Source: Chemistry Consulting Group survey of 250 Greater Victoria business operators from 10 sectors, mid-July to mid-August 2017. For full report, visit chemistryconsulting.ca.

An Entire Region Affected

Nor is the rental crisis restricted to downtown Victoria. Employees at manufacturing plants near Victoria International Airport have so much trouble finding housing nearby that three-quarters of them commute to work, mainly from Langford, notes John Juricic, owner of Harbour Digital Media and executive director of the Sidney-North Saanich Industrial Group. The group represents about a dozen companies, such as Viking Air, Scott Plastics and Nicholson Manufacturing, that collectively employ about 3,500 people. Their biggest problem: lack of affordable housing for workers.

“It is an under-the-radar barrier to business development in the region,” Juricic says. “It is maybe the most significant barrier.”

Many salvos are chipping away at that barrier. They include rental townhouses nearing completion on Tsartlip First Nation’s land on Stelly’s X Road. Called The Meadows at Brentwood Bay, the project’s units were slated for occupancy this spring and summer at monthly rents of $2,000 to $2,200.

Closer to the region’s core, View Royal recently approved two new apartment blocks, Screech points out. And downtown, in the last two years, Vancouver-based Townline has leased 394 rental units on the former site of the old Hudson’s Bay building in Victoria. In late July, Chard Developments had a “topping” ceremony for Yello, a 209-unit, purpose-built rental apartment tower on Yates Street. And the Azzurro, a Greater Victoria Rental Development Society project on Blanshard Street, was making appointments for rental viewings at press time.

Rents for Hudson Walk One started at $1,395 for a one-bedroom, up to $3,295 for a penthouse, says Chris Colbeck, Townline’s VP of sales and marketing. Rents are similar for Hudson Walk Two, the third rental building on the site, now fully leased.

At the time Townline was planning the first of those three buildings, Hudson Mews, the company was considering developing more condos, which it had built earlier on the site.

“And we made the business decision that there was a bigger demand at the time [for building market-rental units] which we were accurate on,” Colbeck says.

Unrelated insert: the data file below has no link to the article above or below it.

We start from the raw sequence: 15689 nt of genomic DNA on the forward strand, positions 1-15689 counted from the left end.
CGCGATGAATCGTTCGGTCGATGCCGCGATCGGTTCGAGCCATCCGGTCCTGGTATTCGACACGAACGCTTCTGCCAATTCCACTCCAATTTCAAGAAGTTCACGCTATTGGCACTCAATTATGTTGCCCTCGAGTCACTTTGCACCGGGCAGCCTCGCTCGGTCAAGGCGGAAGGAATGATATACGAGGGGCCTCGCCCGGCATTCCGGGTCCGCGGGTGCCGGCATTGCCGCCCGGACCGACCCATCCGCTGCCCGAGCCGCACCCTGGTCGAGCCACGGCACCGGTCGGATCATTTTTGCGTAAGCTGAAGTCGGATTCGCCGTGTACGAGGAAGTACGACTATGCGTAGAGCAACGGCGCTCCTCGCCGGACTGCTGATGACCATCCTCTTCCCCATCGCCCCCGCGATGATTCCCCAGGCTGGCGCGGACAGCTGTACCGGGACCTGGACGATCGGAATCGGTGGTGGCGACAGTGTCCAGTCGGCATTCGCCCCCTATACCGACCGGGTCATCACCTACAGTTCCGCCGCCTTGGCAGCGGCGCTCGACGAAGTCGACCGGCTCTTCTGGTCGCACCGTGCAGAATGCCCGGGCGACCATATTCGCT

He admits, though, that Townline’s nearly 400 new units haven’t “put much of a dent” in Victoria’s rental vacancy rate, although he adds that’s it’s encouraging that more rental stock is finally being built.

Aside from the market-rental projects, a lot of social or subsidized rental housing is under construction or in design in Victoria. Architect Hammond says much of that is made possible by the federal Liberal government delivering on its promise to provide money for affordable housing, which landed with B.C. Housing, a provincial commission that reports to the minister responsible for housing.

The Greater Victoria Housing Society (GVHS) and Pacifica Housing each have hundreds of units either built or about to be built. GVHS has 765 units at present, including some, like the Townley, that are non-subsidized. Another 275 units in four projects in the works will push the society’s inventory past 1,000.

Meanwhile Dean Fortin, Pacifica’s executive director, said it has 150 units in the pipeline on top of about 1,200 already occupied.

“There are long lists of people waiting for affordable housing,” says Fortin, who estimates Pacifica’s vacancy rate at 0.02 per cent.

A former Victoria mayor, who lost to Helps in 2014, Fortin won’t comment on what former council colleagues are doing to address the housing crunch. But he does share the optimism of Helps.

“The larger piece is this: Victoria is a very desirable place for people to come,” Fortin says. “So I think this challenge is going to be with us for a long time. Having said that, I don’t think we should be discouraged in trying to meet it. Let’s go build housing.” 

 This article is from the October/November 2017 issue.